THE day before the Chancellor announced his £1.5bn plan to transform Britain’s high streets, we found ourselves in Stocksbridge and then Penistone, famous for being the highest market town in Yorkshire.
Well, it was until a large Tesco store opened in 2011 and decimated trade. The handsome market barn, installed at some expense by Barnsley Council a few years ago, struggles to attract enough stallholders.
Philip Hammond might like to pay a visit one day. There can’t be a finer refurbishment of a historic site in the country, but it’s just an oak-beamed empty space without any people to shop in it.
It’s amazing where you end up at the weekend when one child plays football and the other competes in dance festivals.
We set off with an early start for an under-17s away match against Stocksbridge Steels, followed by an afternoon in the warmth and glamour of the Penistone Paramount theatre.
Our mini-tour of South Yorkshire couldn’t have come at a more opportune time. It gave us the opportunity to witness at first hand the decline in two centres of commerce we don’t often visit.
Both these locations were once self-contained retail areas in their own independent right. Local people had no need to travel to Sheffield or Barnsley to do their weekly shop; it was all there on their High Street.
Never mind a weekly shop. On Sunday morning in Stocksbridge, we failed to source even two cups of coffee and a currant teacake to share. Shop after shop with the shutters pulled down tight. I accept that it wasn’t a busy Saturday afternoon, but still, we expected something to be open other than the Lidl. Talk about Halloween. If you’re looking for a ghost town, look no further than the once-bustling thoroughfare of Manchester Road on a Sunday morning.
And before you write in to put me straight, yes, I did notice the new Fox Valley shopping centre. It is impossible to miss it. And that’s the point. It’s a very thoughtful regeneration of 19th century industrial buildings and the defunct part of the steelworks where my dad worked for 40 years. It has shops, cafes, a supermarket, lots of car parking and a regular market. And it doesn’t take a degree in urban studies to deduce that it has taken the beat out of what was once the heart of Stocksbridge, the high street, since it opened two years ago.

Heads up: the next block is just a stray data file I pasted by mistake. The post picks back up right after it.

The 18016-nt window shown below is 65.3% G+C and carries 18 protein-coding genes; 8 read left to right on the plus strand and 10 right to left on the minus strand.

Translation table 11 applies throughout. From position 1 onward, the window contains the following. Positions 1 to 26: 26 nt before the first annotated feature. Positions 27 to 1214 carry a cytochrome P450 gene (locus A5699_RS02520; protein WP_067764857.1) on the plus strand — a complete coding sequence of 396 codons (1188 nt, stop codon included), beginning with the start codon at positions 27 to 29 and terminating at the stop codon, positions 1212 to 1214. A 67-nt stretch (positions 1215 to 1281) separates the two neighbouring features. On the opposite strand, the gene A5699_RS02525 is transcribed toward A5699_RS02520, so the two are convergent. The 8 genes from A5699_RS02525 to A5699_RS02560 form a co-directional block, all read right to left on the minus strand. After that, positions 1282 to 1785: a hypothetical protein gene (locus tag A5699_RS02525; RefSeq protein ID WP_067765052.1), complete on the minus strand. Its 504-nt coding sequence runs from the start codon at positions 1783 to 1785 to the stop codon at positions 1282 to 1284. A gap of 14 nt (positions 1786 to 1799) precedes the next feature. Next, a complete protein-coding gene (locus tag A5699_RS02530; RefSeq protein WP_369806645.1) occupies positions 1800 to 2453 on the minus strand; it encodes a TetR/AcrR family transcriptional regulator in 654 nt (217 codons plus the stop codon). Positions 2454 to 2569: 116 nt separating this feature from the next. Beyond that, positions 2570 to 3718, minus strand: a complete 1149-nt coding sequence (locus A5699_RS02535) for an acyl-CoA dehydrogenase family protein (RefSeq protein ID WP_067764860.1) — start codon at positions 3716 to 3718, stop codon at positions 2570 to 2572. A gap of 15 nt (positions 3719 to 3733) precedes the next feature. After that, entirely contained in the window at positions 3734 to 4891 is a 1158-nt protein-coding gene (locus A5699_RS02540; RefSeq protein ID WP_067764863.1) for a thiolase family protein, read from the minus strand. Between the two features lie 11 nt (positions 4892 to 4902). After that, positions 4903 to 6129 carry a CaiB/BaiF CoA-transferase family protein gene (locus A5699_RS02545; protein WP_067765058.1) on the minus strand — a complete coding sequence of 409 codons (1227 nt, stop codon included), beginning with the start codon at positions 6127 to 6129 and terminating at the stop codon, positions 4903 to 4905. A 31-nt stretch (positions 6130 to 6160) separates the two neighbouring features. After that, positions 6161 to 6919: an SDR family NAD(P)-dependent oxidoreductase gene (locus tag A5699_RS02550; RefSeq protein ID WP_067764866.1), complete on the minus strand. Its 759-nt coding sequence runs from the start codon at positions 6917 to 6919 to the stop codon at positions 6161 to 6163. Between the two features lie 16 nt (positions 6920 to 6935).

If you live in Stocksbridge, please don’t take this as a personal criticism. I’m guessing that local opinion is divided; the new shopping centre has brought jobs, kudos and helped to reinvent the area and shake off its grimy, heavy industry reputation. I know people rave about it but, to me, it’s rather like shopping in Westworld, that weird HBO TV cowboy town drama where everything is not quite real.
I’m also looking at the bigger picture and thinking not just about the Chancellor’s earnest pledge, but also about The Yorkshire Post’s Love Your High Street campaign, which aims to highlight the crisis tearing apart the main seam of countless communities. If proof was ever needed that action needs to be taken, and taken now, here it was before us on a wet and windy Sunday morning.
The Treasury is promising £900m in business rates relief for small retailers, plus a £675m fund to pay for local projects, such as improving high street transport links and refurbishing historic local buildings. The fund will also support the creation of a taskforce of experts to help local authorities develop “innovative strategies to help high streets evolve”.
Excuse me for being cynical, but I’m sure I’ve heard it all before. Central government has been banging on about turning historic buildings into apartments and office space for years now.
The problem is that local life moves at a much slower pace than Westminster imagines, and perceptions take generations to shift. I’m sure that the experts Mr Hammond has in mind are very clever and have lots of whizz-bang ideas, but I’m also these fancy notions will splutter and die like a sub-standard firework.
It is all very well focusing on the shuttered shop windows. What is needed is an overall vision for retail, hospitality and supporting services, which includes cafes, hairdressers, barber shops, taxi firms and so on. No-one likes to see empty retail units, but the answer is not to fill them with betting shops and take-aways as a default option. Local authorities must be made to repeat this ad infinitum.
And with respect to Fox Valley. I appreciate the vision, but it’s a prime example of the lack of joined-up thinking which has characterised retail development in this country for decades. All emphasis is on the shiny things of the new shops; the poor long-established local traders are left behind in the rush. £1.5bn is a lot of money for a shopping list. It must be given proper thought and spent wisely.